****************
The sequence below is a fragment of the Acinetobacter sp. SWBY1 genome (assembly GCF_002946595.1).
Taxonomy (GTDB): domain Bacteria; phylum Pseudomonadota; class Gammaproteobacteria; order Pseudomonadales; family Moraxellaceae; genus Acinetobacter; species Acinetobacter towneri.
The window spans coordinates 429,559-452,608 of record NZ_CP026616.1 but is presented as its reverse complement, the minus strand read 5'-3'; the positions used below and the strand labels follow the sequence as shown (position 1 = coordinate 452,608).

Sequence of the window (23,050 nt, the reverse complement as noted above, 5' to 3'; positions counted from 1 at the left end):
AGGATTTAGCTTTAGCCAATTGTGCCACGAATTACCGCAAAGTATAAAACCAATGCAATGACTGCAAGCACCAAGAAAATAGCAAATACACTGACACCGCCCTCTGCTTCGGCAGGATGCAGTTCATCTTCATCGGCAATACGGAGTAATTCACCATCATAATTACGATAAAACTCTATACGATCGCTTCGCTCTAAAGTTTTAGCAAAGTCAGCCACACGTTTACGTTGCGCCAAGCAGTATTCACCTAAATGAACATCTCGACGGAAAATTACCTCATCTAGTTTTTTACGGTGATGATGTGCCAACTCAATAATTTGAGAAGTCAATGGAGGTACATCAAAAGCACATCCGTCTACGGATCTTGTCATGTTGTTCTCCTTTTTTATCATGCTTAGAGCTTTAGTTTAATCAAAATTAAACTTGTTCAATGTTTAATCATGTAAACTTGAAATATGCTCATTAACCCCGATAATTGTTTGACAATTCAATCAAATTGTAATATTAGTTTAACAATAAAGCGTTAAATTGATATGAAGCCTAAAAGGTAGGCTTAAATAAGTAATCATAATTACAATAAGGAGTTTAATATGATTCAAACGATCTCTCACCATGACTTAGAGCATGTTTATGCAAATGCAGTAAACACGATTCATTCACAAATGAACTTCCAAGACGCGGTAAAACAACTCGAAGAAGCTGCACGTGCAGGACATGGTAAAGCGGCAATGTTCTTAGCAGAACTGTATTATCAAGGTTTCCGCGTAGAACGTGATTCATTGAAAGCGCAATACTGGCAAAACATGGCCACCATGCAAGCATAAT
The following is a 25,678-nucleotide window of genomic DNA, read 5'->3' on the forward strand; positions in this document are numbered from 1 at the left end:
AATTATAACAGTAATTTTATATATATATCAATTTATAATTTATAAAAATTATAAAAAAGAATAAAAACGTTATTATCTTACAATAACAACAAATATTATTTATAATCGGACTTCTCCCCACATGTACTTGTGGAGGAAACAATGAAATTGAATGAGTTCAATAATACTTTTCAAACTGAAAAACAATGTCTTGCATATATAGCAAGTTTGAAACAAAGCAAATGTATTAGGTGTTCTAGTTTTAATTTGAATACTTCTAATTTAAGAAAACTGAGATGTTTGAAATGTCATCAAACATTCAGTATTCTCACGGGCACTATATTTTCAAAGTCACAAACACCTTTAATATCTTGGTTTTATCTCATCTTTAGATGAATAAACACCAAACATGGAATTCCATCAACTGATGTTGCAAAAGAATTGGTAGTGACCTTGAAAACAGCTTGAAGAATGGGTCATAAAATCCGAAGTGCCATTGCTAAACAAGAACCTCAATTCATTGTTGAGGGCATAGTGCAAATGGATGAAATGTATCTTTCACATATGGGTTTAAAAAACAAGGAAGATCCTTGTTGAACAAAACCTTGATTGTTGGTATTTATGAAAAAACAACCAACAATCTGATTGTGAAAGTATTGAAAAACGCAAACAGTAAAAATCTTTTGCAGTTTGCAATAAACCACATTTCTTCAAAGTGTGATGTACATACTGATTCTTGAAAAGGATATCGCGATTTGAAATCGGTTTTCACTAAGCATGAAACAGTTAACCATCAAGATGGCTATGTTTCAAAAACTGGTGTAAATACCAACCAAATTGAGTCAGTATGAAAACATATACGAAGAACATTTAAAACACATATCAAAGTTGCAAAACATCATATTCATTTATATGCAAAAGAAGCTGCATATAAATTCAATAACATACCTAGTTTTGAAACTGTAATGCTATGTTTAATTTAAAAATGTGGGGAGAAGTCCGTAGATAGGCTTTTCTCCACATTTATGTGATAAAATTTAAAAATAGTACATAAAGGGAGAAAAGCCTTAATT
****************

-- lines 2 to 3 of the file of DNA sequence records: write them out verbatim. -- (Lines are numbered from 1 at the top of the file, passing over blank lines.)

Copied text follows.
Taxonomy (GTDB): domain Bacteria; phylum Pseudomonadota; class Gammaproteobacteria; order Pseudomonadales; family Moraxellaceae; genus Acinetobacter; species Acinetobacter towneri.
The window spans coordinates 429,559-452,608 of record NZ_CP026616.1 but is presented as its reverse complement, the minus strand read 5'-3'; the positions used below and the strand labels follow the sequence as shown (position 1 = coordinate 452,608).